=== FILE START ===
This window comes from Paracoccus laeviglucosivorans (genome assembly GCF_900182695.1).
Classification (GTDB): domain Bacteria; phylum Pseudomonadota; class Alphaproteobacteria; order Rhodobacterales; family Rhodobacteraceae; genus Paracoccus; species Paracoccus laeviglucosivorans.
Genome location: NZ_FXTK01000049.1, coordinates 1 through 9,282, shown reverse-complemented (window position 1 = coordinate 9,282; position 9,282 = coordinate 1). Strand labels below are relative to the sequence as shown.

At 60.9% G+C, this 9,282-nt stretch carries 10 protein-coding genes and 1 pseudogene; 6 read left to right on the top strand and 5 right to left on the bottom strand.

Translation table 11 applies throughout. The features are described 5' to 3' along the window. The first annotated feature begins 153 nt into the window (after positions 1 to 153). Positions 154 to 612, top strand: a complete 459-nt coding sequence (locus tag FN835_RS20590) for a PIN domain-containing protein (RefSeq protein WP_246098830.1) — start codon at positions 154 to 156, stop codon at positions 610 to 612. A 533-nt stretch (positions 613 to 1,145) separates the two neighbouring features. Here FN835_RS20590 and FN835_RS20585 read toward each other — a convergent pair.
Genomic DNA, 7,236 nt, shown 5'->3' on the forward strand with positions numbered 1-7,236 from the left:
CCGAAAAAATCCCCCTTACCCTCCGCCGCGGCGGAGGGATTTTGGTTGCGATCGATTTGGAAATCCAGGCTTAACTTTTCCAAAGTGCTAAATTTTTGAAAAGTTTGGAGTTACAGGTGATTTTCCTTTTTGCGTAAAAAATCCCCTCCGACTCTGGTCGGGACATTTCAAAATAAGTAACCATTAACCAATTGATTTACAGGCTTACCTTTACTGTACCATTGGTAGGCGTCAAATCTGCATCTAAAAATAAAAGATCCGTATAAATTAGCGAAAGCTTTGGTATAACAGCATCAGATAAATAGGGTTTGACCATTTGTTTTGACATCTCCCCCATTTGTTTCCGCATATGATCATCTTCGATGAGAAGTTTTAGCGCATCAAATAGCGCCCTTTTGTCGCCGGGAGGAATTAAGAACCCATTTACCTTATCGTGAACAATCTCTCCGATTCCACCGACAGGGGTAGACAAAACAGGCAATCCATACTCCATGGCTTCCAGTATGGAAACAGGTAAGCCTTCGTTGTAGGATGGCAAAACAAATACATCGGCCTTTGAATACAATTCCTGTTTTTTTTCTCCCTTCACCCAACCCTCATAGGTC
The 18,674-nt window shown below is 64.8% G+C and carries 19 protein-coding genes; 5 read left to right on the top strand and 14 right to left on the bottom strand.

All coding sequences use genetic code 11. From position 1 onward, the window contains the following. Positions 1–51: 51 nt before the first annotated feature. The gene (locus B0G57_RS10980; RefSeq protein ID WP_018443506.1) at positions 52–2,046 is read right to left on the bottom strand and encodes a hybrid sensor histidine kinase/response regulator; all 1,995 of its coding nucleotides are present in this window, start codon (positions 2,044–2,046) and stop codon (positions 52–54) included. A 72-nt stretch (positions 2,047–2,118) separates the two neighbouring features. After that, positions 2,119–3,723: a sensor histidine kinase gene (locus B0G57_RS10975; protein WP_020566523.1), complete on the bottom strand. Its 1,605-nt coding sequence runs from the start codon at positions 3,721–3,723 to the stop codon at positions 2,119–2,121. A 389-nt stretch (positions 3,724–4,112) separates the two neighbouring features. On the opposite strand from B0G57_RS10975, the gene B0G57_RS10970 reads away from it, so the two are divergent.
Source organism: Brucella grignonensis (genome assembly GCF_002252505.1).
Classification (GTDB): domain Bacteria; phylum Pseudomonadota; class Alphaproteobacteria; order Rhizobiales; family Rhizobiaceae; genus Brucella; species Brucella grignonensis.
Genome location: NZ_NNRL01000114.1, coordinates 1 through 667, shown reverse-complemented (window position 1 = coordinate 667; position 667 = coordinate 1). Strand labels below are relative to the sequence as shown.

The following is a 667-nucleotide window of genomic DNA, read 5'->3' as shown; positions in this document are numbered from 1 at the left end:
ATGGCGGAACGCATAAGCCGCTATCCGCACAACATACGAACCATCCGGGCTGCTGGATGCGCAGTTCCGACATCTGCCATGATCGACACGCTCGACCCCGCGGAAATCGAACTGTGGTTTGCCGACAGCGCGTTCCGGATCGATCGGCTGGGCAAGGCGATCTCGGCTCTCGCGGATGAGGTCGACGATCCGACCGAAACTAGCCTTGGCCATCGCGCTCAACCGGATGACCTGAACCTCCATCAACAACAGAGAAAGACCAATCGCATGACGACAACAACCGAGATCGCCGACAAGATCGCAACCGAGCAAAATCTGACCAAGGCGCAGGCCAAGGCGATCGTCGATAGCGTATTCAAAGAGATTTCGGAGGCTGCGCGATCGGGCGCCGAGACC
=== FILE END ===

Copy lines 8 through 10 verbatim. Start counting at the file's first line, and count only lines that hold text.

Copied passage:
The 18,674-nt window shown below is 64.8% G+C and carries 19 protein-coding genes; 5 read left to right on the top strand and 14 right to left on the bottom strand.

All coding sequences use genetic code 11. From position 1 onward, the window contains the following. Positions 1–51: 51 nt before the first annotated feature. The gene (locus B0G57_RS10980; RefSeq protein ID WP_018443506.1) at positions 52–2,046 is read right to left on the bottom strand and encodes a hybrid sensor histidine kinase/response regulator; all 1,995 of its coding nucleotides are present in this window, start codon (positions 2,044–2,046) and stop codon (positions 52–54) included. A 72-nt stretch (positions 2,047–2,118) separates the two neighbouring features. After that, positions 2,119–3,723: a sensor histidine kinase gene (locus B0G57_RS10975; protein WP_020566523.1), complete on the bottom strand. Its 1,605-nt coding sequence runs from the start codon at positions 3,721–3,723 to the stop codon at positions 2,119–2,121. A 389-nt stretch (positions 3,724–4,112) separates the two neighbouring features. On the opposite strand from B0G57_RS10975, the gene B0G57_RS10970 reads away from it, so the two are divergent.
Source organism: Brucella grignonensis (genome assembly GCF_002252505.1).